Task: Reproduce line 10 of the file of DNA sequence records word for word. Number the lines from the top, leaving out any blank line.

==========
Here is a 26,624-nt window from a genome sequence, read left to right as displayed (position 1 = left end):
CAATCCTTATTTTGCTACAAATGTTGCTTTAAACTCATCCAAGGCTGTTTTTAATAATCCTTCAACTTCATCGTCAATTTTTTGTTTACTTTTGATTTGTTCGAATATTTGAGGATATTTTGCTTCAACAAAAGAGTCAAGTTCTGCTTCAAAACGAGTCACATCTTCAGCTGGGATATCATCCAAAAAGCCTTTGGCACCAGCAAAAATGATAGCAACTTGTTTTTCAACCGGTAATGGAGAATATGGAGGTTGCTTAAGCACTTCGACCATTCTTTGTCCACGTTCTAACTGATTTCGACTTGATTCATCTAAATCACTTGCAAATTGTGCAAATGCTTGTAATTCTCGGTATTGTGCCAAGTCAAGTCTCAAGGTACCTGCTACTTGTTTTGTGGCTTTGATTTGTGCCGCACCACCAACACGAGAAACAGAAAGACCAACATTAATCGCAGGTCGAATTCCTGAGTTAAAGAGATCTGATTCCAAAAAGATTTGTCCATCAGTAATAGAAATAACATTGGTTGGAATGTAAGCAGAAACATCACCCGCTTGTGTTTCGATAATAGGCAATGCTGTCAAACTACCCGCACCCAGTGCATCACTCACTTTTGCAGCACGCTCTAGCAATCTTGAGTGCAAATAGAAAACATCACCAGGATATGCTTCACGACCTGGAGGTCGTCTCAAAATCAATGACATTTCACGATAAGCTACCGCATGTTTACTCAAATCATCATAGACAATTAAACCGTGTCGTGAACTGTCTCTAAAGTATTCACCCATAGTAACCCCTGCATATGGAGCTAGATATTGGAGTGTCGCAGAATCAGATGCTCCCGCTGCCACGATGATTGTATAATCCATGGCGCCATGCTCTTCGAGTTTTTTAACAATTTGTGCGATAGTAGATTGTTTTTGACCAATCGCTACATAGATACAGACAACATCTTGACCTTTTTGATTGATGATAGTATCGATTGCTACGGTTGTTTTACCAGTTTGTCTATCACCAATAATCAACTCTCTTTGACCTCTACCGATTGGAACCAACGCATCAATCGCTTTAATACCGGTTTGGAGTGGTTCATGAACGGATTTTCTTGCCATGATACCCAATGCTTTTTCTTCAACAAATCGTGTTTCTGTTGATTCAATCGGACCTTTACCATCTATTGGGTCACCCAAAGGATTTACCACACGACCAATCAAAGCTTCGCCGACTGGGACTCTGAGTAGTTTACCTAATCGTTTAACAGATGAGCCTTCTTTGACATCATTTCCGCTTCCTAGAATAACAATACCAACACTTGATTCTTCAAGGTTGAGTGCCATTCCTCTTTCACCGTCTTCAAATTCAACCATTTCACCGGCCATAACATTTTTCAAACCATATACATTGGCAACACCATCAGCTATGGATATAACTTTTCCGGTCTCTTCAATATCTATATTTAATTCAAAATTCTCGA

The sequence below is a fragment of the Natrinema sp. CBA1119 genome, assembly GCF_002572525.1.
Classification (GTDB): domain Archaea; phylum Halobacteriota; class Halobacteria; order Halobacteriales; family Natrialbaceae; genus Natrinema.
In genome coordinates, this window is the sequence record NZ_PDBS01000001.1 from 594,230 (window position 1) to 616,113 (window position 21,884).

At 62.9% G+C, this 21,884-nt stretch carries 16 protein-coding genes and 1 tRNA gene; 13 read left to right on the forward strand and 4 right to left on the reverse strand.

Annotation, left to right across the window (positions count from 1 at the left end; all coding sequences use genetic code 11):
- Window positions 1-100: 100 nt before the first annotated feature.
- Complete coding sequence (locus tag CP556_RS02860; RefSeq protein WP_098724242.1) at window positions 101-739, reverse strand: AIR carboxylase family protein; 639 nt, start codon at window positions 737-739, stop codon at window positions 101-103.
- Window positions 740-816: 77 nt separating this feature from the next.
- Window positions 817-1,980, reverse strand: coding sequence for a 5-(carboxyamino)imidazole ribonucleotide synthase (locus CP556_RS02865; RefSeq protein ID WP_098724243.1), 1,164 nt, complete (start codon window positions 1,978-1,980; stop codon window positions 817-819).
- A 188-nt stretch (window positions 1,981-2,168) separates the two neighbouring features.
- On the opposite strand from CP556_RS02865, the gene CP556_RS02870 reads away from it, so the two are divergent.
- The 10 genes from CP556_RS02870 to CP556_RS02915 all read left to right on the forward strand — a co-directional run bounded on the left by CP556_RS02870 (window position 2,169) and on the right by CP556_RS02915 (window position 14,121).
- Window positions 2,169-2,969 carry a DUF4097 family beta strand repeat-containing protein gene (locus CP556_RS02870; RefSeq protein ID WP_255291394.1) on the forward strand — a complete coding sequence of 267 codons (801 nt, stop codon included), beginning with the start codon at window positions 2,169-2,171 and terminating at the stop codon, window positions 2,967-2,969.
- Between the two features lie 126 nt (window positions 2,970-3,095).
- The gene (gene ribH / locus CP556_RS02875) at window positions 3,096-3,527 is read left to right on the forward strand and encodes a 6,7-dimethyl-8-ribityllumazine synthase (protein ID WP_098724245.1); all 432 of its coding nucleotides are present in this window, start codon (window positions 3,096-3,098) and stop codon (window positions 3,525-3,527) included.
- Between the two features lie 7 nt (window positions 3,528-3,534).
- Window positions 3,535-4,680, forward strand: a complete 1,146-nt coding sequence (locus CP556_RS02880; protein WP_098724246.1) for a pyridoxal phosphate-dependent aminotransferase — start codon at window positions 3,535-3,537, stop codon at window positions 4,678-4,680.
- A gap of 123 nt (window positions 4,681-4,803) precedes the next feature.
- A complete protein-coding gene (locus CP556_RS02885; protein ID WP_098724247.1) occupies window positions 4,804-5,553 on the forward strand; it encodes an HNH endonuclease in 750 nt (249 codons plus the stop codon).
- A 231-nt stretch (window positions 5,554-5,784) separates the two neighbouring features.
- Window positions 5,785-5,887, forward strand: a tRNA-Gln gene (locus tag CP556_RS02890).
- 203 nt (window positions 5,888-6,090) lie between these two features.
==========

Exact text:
- Window positions 740-816: 77 nt separating this feature from the next.